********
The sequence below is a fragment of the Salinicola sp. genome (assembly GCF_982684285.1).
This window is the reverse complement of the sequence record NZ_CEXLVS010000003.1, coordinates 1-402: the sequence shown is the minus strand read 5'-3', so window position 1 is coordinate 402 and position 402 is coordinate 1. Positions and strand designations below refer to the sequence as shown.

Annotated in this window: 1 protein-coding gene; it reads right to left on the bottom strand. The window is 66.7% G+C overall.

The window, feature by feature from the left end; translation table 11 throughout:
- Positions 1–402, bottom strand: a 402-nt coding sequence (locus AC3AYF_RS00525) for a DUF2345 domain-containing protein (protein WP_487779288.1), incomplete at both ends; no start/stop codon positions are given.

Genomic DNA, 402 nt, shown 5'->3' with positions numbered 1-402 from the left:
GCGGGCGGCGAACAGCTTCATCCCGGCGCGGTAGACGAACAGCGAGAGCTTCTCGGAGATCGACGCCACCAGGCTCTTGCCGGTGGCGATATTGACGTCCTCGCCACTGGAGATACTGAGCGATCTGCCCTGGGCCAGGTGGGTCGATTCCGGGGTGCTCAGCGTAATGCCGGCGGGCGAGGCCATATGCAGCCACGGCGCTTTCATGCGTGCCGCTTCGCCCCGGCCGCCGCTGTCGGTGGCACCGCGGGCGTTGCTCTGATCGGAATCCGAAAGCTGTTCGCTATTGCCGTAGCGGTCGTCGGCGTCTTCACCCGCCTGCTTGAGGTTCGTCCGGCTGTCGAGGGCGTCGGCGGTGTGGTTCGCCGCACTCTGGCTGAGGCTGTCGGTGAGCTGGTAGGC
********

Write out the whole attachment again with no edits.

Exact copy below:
The sequence below is a fragment of the Salinicola sp. genome (assembly GCF_982684285.1).
This window is the reverse complement of the sequence record NZ_CEXLVS010000003.1, coordinates 1-402: the sequence shown is the minus strand read 5'-3', so window position 1 is coordinate 402 and position 402 is coordinate 1. Positions and strand designations below refer to the sequence as shown.

Annotated in this window: 1 protein-coding gene; it reads right to left on the bottom strand. The window is 66.7% G+C overall.

The window, feature by feature from the left end; translation table 11 throughout:
- Positions 1–402, bottom strand: a 402-nt coding sequence (locus AC3AYF_RS00525) for a DUF2345 domain-containing protein (protein WP_487779288.1), incomplete at both ends; no start/stop codon positions are given.

Genomic DNA, 402 nt, shown 5'->3' with positions numbered 1-402 from the left:
GCGGGCGGCGAACAGCTTCATCCCGGCGCGGTAGACGAACAGCGAGAGCTTCTCGGAGATCGACGCCACCAGGCTCTTGCCGGTGGCGATATTGACGTCCTCGCCACTGGAGATACTGAGCGATCTGCCCTGGGCCAGGTGGGTCGATTCCGGGGTGCTCAGCGTAATGCCGGCGGGCGAGGCCATATGCAGCCACGGCGCTTTCATGCGTGCCGCTTCGCCCCGGCCGCCGCTGTCGGTGGCACCGCGGGCGTTGCTCTGATCGGAATCCGAAAGCTGTTCGCTATTGCCGTAGCGGTCGTCGGCGTCTTCACCCGCCTGCTTGAGGTTCGTCCGGCTGTCGAGGGCGTCGGCGGTGTGGTTCGCCGCACTCTGGCTGAGGCTGTCGGTGAGCTGGTAGGC